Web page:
Indonesia lost a lot of trees last year, but a resources analyst thinks the general trend is getting better.

A man uses a machete to clear land to make way for a corn plantation in Polewali Mandar, South Sulawesi, Indonesia, Sunday, April 21, 2024. (AP Photo/Yusuf Wahil)

,- According to a recent analysis of deforestation data by the World Resources Institute (WRI), Indonesia will see a worrisome 27% increase in primary forest loss by 2023. Despite being still less than in prior years, this rise raises concerns about the nation's environmental deterioration.

Global director of the forests programme at WRI Rod Taylor noted that deforestation has been falling over the last few years but stressed the need of maintaining alertness. While appreciating Indonesia's efforts to stop deforestation, he voiced alarm about the recent increase and attributed part of it to the worldwide need for nickel mining, which is essential for green energy projects.

Distributed on the Global Forest Watch website, the most recent statistics highlight Indonesia's importance as the country with the third-largest rainforest in the world. Because so many of the plant and animal species on this enormous tropical archipelago are endangered, forest preservation is an urgent worldwide issue.

Indonesia has seen tremendous deforestation since 1950, mostly as a result of the growth of industrial plantations for commodities like coal mining, pulp for paper manufacture, and palm oil. Because of the substantial investment drawn to the nation's abundant natural resources, forest degradation and loss have become pervasive.

Environmental problems have been made worse by the encroachment of industrial crops onto main forests and protected areas. Though it acknowledged the growth, the Indonesian Ministry of Environment and Forestry ascribed it to concessions made before to the present administration's term.

Data from Global Forest Watch shows disparities between official Indonesian numbers and real primary forest decline. Secondary forests, which store less carbon than primary forests, are where most deforestation takes place.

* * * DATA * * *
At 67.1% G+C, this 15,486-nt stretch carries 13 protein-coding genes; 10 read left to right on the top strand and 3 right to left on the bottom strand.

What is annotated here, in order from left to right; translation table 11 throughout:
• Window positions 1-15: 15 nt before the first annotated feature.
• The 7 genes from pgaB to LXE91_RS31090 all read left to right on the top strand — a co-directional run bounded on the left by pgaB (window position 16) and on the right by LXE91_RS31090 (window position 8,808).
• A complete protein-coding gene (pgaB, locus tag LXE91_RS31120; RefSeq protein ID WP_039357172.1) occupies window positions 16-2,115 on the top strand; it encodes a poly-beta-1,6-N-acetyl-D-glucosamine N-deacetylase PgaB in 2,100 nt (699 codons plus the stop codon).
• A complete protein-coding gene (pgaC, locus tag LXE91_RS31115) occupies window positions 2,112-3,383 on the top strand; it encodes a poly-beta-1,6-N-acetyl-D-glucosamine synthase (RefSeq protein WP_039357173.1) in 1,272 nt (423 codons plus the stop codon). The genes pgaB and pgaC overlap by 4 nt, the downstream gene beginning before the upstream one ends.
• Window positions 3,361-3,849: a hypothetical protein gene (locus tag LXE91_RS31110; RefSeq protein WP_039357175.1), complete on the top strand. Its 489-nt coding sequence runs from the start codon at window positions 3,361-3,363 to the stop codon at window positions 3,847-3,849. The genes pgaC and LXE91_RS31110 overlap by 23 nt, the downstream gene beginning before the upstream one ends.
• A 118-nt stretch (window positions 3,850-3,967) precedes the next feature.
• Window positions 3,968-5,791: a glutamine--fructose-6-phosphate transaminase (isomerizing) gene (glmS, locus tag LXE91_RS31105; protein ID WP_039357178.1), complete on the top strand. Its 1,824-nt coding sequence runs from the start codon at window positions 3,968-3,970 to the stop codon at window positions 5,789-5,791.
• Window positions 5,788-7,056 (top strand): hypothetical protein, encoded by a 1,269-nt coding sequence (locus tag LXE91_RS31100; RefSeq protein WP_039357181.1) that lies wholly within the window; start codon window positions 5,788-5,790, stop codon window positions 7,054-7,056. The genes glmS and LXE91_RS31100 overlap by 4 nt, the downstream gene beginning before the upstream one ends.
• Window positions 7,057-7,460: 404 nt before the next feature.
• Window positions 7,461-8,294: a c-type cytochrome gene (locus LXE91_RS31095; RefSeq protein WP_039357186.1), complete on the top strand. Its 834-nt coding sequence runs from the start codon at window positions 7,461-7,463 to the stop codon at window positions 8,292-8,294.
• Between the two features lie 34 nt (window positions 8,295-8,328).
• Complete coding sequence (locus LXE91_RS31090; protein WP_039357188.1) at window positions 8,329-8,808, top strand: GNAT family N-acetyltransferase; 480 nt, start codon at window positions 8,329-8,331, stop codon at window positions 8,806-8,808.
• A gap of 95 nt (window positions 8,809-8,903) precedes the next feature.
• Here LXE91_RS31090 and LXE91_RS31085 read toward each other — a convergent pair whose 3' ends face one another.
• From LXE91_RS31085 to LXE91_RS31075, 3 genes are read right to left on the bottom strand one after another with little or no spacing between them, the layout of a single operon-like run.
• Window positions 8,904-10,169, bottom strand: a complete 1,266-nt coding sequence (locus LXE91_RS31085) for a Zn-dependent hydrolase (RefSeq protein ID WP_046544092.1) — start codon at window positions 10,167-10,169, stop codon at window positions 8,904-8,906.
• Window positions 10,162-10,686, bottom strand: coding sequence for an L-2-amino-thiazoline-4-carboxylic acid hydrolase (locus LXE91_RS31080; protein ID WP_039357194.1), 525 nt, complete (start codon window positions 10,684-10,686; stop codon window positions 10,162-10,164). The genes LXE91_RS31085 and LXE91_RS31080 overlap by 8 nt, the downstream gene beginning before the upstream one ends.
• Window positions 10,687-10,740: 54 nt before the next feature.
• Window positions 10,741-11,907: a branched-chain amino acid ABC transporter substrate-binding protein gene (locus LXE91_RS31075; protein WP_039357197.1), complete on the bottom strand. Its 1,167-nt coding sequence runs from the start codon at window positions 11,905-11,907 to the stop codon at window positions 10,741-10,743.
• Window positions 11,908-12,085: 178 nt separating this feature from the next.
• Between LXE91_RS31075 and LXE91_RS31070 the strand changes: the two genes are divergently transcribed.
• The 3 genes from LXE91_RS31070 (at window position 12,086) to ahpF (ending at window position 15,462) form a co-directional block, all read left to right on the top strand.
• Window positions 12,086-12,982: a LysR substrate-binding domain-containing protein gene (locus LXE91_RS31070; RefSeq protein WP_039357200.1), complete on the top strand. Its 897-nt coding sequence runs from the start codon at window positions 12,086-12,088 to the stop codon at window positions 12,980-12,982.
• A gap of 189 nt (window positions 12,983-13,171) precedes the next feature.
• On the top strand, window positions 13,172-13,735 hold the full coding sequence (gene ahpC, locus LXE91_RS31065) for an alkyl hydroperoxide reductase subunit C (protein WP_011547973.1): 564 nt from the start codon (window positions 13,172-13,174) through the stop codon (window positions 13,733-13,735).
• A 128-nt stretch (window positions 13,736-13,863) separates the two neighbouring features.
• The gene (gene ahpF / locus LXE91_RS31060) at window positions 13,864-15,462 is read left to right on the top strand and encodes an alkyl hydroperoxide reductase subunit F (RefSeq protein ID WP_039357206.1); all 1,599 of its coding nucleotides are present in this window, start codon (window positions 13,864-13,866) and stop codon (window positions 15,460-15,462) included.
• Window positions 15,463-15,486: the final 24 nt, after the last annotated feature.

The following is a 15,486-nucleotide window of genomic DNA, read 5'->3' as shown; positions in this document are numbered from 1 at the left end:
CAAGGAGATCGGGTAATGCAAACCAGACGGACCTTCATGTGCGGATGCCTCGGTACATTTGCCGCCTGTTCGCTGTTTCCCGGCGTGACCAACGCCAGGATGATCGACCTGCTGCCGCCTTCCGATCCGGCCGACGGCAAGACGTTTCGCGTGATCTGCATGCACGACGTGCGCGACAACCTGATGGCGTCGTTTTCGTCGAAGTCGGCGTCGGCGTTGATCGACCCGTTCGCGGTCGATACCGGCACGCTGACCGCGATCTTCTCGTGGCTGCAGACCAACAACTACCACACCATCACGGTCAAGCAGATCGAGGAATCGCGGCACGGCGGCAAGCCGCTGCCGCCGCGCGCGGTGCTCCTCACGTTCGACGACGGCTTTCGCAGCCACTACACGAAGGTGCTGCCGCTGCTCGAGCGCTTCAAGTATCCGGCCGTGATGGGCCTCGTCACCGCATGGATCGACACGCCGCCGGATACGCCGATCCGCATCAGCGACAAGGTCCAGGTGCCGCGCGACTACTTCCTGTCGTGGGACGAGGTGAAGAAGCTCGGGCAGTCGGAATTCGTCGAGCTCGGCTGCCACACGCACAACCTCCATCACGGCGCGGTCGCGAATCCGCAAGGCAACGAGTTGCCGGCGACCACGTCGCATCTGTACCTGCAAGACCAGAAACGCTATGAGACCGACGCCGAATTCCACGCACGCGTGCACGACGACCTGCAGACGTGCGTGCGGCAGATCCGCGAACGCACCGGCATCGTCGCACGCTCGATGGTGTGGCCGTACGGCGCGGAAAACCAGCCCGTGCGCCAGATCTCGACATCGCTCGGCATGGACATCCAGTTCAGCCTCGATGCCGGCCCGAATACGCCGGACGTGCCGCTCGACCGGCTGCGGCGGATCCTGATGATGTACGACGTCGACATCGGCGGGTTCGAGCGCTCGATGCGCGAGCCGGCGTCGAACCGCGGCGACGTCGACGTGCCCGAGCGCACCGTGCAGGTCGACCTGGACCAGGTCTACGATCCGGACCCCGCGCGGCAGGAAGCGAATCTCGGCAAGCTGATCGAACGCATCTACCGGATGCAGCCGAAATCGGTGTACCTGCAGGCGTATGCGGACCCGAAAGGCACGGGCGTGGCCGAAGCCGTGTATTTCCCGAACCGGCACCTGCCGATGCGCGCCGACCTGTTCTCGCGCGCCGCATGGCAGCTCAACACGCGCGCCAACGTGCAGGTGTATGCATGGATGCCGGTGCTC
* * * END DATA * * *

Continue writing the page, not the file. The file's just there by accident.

Cows graze at a palm oil plantation in Polewali Mandar, South Sulawesi, Indonesia, Tuesday, April 23, 2024. (AP Photo/Yusuf Wahil)

Particularly nickel mining has been a factor in the deforestation of Sumatra, Sulawesi, Mlauku, and Kalimantan. Having the biggest nickel reserves in the world, Indonesia is an essential component of the worldwide supply chain for renewable energy technologies and electric cars.

Nickel mining has drawn criticism, though, and experts have warned against making the same mistakes that were done in the past with pulpwood and palm oil. The mining industry in Indonesia is developing quickly, which begs the issues of its long-term viability and environmental effects.

(AP Photo/Yusuf Wahil)

Even with initiatives to stop large-scale deforestation, small-scale forest loss continues, especially in protected areas vital to the preservation of biodiversity. Regulation enforcement and striking a balance between environmental protection and economic growth continue to be difficult tasks.

The current El Nino phenomena, which usually results in drier weather and a higher risk of fire, has been lessened by better fire safety protocols and neighborhood-based initiatives. Investments in firefighting equipment have lessened the effects of forest fires and the possibility of respiratory diseases and smog.

Though Indonesia has made strides in combating forest fires and deforestation, ongoing efforts are required to safeguard its priceless natural resources. Economic growth and environmental preservation are still difficult problems that need for ongoing cooperation from stakeholders in the government, business, and civil society.

(NewslinePaper Teams)

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